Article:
Giordano Bruno and Renaissance Science

Giordano Bruno and Renaissance Science

Giordano Bruno and Renaissance Science

Giordano Bruno and Renaissance Science

Synopsis

The Renaissance philosopher Giordano Bruno was a notable supporter of the new science that arose during his lifetime; his role in its development has been debated ever since the early seventeenth century. Hilary Gatti here reevaluates Bruno's contribution to the scientific revolution, in the process challenging the view that now dominates Bruno criticism among English-language scholars. Gatti reinstates Bruno as a scientific thinker and occasional investigator of considerable significance and power whose work participates in the excitement aroused by the new science and its methods. Her original research emphasizes the importance of Bruno's links to the magnetic philosophers, from Ficino to Gilbert; Bruno's reading and extension of Copernicus's work on the motions of the earth; the importance of Bruno's mathematics; and his work on the art of memory seen as a picture logic, which she examines in the light of the crises of visualization in present-day science. She concludes by emphasizing Bruno's ethics of scientific discovery.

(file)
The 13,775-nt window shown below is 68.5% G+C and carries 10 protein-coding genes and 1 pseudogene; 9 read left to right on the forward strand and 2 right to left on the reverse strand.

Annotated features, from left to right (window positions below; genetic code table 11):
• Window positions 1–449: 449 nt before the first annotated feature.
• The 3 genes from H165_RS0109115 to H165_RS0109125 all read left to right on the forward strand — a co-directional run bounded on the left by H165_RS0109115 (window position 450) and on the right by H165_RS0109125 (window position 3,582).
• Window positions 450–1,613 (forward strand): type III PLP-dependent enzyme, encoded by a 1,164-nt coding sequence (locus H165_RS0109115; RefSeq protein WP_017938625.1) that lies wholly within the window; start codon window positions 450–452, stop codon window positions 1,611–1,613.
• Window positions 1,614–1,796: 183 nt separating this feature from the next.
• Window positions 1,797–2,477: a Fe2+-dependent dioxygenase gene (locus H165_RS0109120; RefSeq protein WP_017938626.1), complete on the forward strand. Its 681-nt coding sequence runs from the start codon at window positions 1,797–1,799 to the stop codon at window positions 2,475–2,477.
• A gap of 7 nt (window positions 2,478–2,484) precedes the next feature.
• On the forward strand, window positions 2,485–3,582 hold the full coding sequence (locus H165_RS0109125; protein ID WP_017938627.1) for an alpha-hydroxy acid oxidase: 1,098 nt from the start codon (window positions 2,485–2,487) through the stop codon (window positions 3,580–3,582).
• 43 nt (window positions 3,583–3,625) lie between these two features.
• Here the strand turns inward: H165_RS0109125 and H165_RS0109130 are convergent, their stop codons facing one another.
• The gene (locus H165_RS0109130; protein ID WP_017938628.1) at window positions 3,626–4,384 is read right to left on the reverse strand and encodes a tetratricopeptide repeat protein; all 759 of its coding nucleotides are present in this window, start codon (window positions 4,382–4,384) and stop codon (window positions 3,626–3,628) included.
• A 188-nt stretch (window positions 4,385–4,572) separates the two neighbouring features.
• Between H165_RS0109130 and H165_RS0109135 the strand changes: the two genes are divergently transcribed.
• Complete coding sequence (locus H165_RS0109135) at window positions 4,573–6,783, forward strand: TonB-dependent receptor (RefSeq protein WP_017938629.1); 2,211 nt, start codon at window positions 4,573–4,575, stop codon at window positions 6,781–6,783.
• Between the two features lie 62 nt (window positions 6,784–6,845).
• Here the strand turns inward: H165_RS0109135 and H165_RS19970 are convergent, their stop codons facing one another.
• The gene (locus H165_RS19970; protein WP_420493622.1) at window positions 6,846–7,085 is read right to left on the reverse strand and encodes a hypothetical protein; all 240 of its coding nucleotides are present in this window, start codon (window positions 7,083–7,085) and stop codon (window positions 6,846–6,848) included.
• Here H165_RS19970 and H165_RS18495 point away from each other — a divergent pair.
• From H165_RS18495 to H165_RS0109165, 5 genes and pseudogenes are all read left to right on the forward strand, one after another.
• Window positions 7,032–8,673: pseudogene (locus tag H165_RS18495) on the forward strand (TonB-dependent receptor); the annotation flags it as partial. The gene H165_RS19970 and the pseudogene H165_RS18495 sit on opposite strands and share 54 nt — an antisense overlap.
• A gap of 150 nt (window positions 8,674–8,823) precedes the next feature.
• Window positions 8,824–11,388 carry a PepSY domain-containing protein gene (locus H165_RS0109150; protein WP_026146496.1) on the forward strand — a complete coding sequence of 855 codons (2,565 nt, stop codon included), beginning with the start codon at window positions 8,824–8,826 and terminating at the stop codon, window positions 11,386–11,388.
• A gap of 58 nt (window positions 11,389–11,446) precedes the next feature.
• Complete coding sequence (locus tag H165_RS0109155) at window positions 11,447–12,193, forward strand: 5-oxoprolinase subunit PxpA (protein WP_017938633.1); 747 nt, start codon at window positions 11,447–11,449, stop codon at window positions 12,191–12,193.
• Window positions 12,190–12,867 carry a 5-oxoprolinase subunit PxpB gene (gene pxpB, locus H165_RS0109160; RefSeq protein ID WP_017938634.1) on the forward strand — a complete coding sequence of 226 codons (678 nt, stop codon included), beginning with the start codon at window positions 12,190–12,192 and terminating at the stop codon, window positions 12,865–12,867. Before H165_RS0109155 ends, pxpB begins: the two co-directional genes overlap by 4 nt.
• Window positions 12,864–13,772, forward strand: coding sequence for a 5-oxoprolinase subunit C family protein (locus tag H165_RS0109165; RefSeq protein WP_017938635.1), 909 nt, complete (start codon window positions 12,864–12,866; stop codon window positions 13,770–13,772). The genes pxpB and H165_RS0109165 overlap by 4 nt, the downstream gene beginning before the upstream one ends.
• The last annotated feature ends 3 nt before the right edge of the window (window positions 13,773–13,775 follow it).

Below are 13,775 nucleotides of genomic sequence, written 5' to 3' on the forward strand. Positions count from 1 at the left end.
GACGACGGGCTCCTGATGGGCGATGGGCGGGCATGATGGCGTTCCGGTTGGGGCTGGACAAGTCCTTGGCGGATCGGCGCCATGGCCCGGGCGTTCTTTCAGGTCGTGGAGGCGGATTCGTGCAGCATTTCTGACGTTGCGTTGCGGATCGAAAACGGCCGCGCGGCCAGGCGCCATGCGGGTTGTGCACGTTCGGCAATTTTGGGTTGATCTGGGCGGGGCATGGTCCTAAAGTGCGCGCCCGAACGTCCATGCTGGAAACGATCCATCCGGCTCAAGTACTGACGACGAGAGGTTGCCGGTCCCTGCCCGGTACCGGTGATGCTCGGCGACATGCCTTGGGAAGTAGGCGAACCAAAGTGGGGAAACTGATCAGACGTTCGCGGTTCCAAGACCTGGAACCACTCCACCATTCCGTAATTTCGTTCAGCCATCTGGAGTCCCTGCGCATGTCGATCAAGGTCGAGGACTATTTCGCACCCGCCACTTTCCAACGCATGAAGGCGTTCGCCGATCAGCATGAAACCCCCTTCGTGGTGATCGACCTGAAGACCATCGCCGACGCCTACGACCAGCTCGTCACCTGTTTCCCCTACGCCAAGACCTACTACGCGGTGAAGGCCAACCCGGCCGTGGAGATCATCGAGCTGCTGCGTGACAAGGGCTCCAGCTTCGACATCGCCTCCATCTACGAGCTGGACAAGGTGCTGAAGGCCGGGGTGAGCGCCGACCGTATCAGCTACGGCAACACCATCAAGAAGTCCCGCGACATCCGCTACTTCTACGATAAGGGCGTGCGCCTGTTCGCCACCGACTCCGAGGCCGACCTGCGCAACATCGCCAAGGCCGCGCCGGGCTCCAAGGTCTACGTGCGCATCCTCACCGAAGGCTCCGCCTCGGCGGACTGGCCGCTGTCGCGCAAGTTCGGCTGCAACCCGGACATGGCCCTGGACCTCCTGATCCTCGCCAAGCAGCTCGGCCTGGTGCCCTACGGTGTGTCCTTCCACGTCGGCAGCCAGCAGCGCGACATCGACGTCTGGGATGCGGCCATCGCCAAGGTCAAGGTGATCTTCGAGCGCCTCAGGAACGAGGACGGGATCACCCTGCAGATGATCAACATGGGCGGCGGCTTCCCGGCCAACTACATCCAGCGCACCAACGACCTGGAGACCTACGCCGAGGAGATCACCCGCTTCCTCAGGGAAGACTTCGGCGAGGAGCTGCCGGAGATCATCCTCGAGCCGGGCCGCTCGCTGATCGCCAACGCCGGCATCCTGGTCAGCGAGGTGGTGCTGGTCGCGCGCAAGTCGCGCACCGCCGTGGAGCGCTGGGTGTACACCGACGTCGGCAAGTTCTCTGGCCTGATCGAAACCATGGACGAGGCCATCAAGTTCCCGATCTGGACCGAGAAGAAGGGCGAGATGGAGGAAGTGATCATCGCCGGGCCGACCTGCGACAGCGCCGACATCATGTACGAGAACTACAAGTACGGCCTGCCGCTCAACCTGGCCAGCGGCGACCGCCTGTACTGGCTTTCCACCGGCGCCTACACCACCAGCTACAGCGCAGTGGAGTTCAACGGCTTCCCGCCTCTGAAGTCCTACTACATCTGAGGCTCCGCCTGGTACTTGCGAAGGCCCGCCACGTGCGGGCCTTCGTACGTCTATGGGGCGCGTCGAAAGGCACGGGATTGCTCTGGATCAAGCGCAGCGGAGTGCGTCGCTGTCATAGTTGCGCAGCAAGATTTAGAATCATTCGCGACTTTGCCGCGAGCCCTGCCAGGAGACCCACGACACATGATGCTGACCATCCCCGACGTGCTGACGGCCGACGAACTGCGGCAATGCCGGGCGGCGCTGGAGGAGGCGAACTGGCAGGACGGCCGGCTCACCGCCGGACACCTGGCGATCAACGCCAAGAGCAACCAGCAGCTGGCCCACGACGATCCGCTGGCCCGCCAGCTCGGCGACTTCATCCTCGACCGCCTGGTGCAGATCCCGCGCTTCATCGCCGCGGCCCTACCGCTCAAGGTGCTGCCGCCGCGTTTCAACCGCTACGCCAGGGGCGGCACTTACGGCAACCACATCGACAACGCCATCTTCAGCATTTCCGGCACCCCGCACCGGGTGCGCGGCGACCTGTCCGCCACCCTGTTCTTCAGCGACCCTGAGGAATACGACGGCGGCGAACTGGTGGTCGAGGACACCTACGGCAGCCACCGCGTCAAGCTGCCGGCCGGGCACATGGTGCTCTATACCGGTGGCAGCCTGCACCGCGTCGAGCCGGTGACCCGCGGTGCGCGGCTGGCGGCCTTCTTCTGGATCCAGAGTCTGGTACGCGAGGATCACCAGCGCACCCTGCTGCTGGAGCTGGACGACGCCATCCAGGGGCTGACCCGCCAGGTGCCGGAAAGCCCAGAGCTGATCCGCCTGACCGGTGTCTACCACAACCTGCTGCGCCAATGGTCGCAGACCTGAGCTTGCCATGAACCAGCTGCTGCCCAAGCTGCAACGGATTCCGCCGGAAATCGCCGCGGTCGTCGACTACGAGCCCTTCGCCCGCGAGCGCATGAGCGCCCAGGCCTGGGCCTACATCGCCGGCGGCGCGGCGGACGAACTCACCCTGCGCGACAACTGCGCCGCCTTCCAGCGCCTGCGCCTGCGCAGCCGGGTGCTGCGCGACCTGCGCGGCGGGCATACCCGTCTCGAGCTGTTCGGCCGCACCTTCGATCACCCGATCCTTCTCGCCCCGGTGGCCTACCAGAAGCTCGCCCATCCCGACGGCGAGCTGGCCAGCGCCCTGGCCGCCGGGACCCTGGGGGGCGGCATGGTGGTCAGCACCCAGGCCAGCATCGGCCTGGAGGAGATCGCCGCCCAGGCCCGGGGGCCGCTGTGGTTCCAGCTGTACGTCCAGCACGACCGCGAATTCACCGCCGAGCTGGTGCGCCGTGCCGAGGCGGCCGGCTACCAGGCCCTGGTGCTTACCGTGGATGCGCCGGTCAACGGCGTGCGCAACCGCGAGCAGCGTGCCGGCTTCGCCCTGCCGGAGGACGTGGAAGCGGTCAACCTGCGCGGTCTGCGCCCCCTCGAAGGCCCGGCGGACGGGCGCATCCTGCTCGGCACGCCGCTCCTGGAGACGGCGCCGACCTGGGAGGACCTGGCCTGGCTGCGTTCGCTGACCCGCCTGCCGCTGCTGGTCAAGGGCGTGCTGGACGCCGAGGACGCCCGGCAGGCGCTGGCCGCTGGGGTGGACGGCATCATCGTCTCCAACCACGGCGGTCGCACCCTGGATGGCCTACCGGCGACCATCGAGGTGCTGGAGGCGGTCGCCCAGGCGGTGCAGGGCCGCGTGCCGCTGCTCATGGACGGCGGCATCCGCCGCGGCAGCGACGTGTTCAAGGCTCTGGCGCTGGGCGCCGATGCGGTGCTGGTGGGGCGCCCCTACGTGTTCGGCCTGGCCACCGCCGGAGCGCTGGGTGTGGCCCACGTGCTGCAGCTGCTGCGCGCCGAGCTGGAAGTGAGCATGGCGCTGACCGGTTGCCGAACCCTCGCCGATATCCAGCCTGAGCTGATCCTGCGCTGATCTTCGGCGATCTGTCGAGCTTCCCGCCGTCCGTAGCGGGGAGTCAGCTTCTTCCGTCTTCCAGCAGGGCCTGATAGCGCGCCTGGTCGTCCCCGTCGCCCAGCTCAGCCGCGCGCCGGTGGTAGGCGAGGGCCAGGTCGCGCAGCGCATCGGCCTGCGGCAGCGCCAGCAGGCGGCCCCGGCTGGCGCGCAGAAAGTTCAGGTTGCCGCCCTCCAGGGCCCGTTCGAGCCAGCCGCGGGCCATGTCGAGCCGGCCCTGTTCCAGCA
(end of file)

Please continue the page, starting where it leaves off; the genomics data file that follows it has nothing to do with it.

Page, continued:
Excerpt

This book reconsiders a dimension of Giordano Bruno's philosophy that has been ignored in recent years in favor of his Hermeticism and magic. From the beginning of my Bruno studies, however, it appeared to me that his attention was more often directed elsewhere, to subjects such as the new cosmology and the revival of ancient atomism, to number theory and the possibility of investigating, measuring, and mapping out anew the shape of the natural world. To stress these aspects of his thought could well seem a simple return to earlier readings of Bruno, which tended to treat with distaste his references to magic, astrology, and the art of memory, his cabalism, and his reading of the work of Raymond Lull. But was it really necessary to denigrate those aspects of Bruno's thought? I became convinced that Bruno's concern with such subjects, which has been so forcefully presented in the work of the late Dame Frances Yates, could be seen as surrounding and complementing his concern with the new science, particularly now that so many scientists of the early modern period, up to and including Newton, are known to have read extensively in such subjects and to have considered them integral parts of their culture.

Furthermore, was it necessary to see Bruno's sixteenth-century science as in all respects a prelude to the classical mechanical science that would dominate European culture from the early seventeenth century up to the end of the nineteenth? Might not some aspects of his thought seem closer to an age of post-Einsteinian relativity and quantum mechanics, with their theoretical justifications of scientific approximations rather than logical certainties and indisputable truths? Not until I had finished . . .

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